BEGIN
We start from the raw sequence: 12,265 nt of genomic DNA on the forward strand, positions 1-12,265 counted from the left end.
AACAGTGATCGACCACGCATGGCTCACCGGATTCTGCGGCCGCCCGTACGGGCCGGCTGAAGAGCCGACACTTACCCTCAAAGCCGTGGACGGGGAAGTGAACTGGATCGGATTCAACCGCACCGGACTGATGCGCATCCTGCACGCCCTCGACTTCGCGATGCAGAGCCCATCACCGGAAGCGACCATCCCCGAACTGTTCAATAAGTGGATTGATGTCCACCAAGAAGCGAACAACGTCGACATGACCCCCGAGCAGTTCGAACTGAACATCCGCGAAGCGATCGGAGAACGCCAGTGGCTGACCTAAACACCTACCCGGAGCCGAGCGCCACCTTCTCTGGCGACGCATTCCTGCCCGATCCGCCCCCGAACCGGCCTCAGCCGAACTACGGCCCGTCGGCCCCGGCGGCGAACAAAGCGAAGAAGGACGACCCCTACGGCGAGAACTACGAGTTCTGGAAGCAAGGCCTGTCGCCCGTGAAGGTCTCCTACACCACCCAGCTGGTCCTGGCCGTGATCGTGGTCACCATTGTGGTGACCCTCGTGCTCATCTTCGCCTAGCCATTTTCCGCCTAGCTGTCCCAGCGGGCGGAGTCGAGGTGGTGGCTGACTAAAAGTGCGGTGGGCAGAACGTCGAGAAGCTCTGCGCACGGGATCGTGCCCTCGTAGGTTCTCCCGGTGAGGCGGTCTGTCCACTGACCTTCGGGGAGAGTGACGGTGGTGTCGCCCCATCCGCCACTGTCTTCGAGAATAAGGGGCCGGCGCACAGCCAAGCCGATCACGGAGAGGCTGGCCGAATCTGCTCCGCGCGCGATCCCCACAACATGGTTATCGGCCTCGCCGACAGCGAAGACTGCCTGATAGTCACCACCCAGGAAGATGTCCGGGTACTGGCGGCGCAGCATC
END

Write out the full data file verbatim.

We start from the raw sequence: 12,265 nt of genomic DNA on the forward strand, positions 1-12,265 counted from the left end.
AACAGTGATCGACCACGCATGGCTCACCGGATTCTGCGGCCGCCCGTACGGGCCGGCTGAAGAGCCGACACTTACCCTCAAAGCCGTGGACGGGGAAGTGAACTGGATCGGATTCAACCGCACCGGACTGATGCGCATCCTGCACGCCCTCGACTTCGCGATGCAGAGCCCATCACCGGAAGCGACCATCCCCGAACTGTTCAATAAGTGGATTGATGTCCACCAAGAAGCGAACAACGTCGACATGACCCCCGAGCAGTTCGAACTGAACATCCGCGAAGCGATCGGAGAACGCCAGTGGCTGACCTAAACACCTACCCGGAGCCGAGCGCCACCTTCTCTGGCGACGCATTCCTGCCCGATCCGCCCCCGAACCGGCCTCAGCCGAACTACGGCCCGTCGGCCCCGGCGGCGAACAAAGCGAAGAAGGACGACCCCTACGGCGAGAACTACGAGTTCTGGAAGCAAGGCCTGTCGCCCGTGAAGGTCTCCTACACCACCCAGCTGGTCCTGGCCGTGATCGTGGTCACCATTGTGGTGACCCTCGTGCTCATCTTCGCCTAGCCATTTTCCGCCTAGCTGTCCCAGCGGGCGGAGTCGAGGTGGTGGCTGACTAAAAGTGCGGTGGGCAGAACGTCGAGAAGCTCTGCGCACGGGATCGTGCCCTCGTAGGTTCTCCCGGTGAGGCGGTCTGTCCACTGACCTTCGGGGAGAGTGACGGTGGTGTCGCCCCATCCGCCACTGTCTTCGAGAATAAGGGGCCGGCGCACAGCCAAGCCGATCACGGAGAGGCTGGCCGAATCTGCTCCGCGCGCGATCCCCACAACATGGTTATCGGCCTCGCCGACAGCGAAGACTGCCTGATAGTCACCACCCAGGAAGATGTCCGGGTACTGGCGGCGCAGCATC